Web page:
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Encino Motorcars v. Navarro (Decision April 2, 2018)

Service advisors at car dealerships won’t be getting overtime pay.

Service advisors are the people who greet you at the repair shop in a car dealership. They may sell you various services or parts relating to the repair of your auto as they interact with you throughout the servicing process.

Navarro and other service advisors argued to the Supreme Court that they are entitled to overtime pay for working more than 40 hours per week. They want to avoid qualifying as “exempt” under the Fair Labor Standards Act.

The overtime rule and “exempt” employees

The FLSA generally says that employees must get overtime pay if they work over 40 hours per week. Service advisors often work more than 40 hours, but Encino Motorcars, a Mercedes dealership, argues that service advisors are “exempt” from overtime pay.

The FLSA “exempts” certain positions from the overtime rule. For the jobs of a car dealership, the exempt jobs include: “any salesman, partsman or mechanic primarily engaged in selling or servicing automobiles.” If service advisors meet this definition, they cannot get overtime pay.

The ruling

The ruling in this case comes down to interpreting the provision above.

Under the majority’s view, a service advisor is a salesperson primarily engaged in servicing automobiles. It sounds clear enough. And it sounds like it would fit the definition. That view got 5 votes – the 5 conservative-leaning Justices.

But the dissent disagrees. The dissent says a service advisor is not primarily engaged in servicing automobiles at all. In fact, a service advisor is primarily engaged in sales. And the law does not talk about people who are “primarily engaged in the sales of servicing automobiles.”  It does talk about salespersons, but those salespersons must be primarily engaged in selling automobiles.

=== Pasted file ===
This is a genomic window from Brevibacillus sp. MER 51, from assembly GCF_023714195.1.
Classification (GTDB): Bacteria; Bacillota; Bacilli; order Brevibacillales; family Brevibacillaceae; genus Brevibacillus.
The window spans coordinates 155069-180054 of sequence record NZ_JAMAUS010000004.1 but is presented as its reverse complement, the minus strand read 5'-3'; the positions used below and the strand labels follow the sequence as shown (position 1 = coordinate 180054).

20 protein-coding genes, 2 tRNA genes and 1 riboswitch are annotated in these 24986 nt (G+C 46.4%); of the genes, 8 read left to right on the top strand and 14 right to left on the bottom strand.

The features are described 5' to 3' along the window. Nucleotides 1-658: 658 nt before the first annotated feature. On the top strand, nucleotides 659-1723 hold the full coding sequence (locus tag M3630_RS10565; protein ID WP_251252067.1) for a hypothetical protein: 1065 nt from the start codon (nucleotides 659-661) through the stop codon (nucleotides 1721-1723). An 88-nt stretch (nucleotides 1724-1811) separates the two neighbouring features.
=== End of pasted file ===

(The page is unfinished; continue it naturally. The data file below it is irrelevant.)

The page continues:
Play around with the phrase a bit to get your own sense of the rabbit-duck ambiguity, but it only takes 5 Justices to win. And Encino got 5 to agree that service advisors are included in the definition. Which means they are exempt. Which means they do not get overtime pay.

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Encino Motorcars v. Navarro (Decision April 2, 2018)

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About the Author

Mariam Morshedi

Mariam Morshedi

Mariam Morshedi is the Founder and Executive Director of Subscript Law. Before starting Subscript Law, she practiced civil rights law for AARP Foundation, where she litigated housing, consumer and disability rights issues.

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